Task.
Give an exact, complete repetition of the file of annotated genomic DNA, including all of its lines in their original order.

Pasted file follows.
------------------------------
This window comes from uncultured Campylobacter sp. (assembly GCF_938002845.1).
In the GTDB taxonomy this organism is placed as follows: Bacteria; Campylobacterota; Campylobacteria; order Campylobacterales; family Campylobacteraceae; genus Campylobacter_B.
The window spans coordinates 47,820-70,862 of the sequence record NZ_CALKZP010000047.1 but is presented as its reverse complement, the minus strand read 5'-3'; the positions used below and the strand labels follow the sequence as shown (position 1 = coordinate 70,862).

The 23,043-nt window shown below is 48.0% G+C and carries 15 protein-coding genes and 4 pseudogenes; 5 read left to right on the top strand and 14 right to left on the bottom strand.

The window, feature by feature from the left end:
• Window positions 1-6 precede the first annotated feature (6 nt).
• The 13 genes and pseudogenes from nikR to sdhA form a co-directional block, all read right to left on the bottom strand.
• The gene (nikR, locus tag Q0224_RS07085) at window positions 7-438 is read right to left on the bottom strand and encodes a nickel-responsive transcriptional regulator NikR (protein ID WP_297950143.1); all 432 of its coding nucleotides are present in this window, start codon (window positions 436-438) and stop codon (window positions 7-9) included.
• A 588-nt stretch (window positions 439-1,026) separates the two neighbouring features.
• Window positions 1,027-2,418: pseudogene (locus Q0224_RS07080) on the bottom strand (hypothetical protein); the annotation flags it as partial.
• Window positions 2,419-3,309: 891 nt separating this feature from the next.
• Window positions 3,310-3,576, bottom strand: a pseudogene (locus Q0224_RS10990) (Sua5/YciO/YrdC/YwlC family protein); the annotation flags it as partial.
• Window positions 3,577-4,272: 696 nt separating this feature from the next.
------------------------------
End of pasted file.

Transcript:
This window comes from uncultured Campylobacter sp. (assembly GCF_938002845.1).
In the GTDB taxonomy this organism is placed as follows: Bacteria; Campylobacterota; Campylobacteria; order Campylobacterales; family Campylobacteraceae; genus Campylobacter_B.
The window spans coordinates 47,820-70,862 of the sequence record NZ_CALKZP010000047.1 but is presented as its reverse complement, the minus strand read 5'-3'; the positions used below and the strand labels follow the sequence as shown (position 1 = coordinate 70,862).

The 23,043-nt window shown below is 48.0% G+C and carries 15 protein-coding genes and 4 pseudogenes; 5 read left to right on the top strand and 14 right to left on the bottom strand.

The window, feature by feature from the left end:
• Window positions 1-6 precede the first annotated feature (6 nt).
• The 13 genes and pseudogenes from nikR to sdhA form a co-directional block, all read right to left on the bottom strand.
• The gene (nikR, locus tag Q0224_RS07085) at window positions 7-438 is read right to left on the bottom strand and encodes a nickel-responsive transcriptional regulator NikR (protein ID WP_297950143.1); all 432 of its coding nucleotides are present in this window, start codon (window positions 436-438) and stop codon (window positions 7-9) included.
• A 588-nt stretch (window positions 439-1,026) separates the two neighbouring features.
• Window positions 1,027-2,418: pseudogene (locus Q0224_RS07080) on the bottom strand (hypothetical protein); the annotation flags it as partial.
• Window positions 2,419-3,309: 891 nt separating this feature from the next.
• Window positions 3,310-3,576, bottom strand: a pseudogene (locus Q0224_RS10990) (Sua5/YciO/YrdC/YwlC family protein); the annotation flags it as partial.
• Window positions 3,577-4,272: 696 nt separating this feature from the next.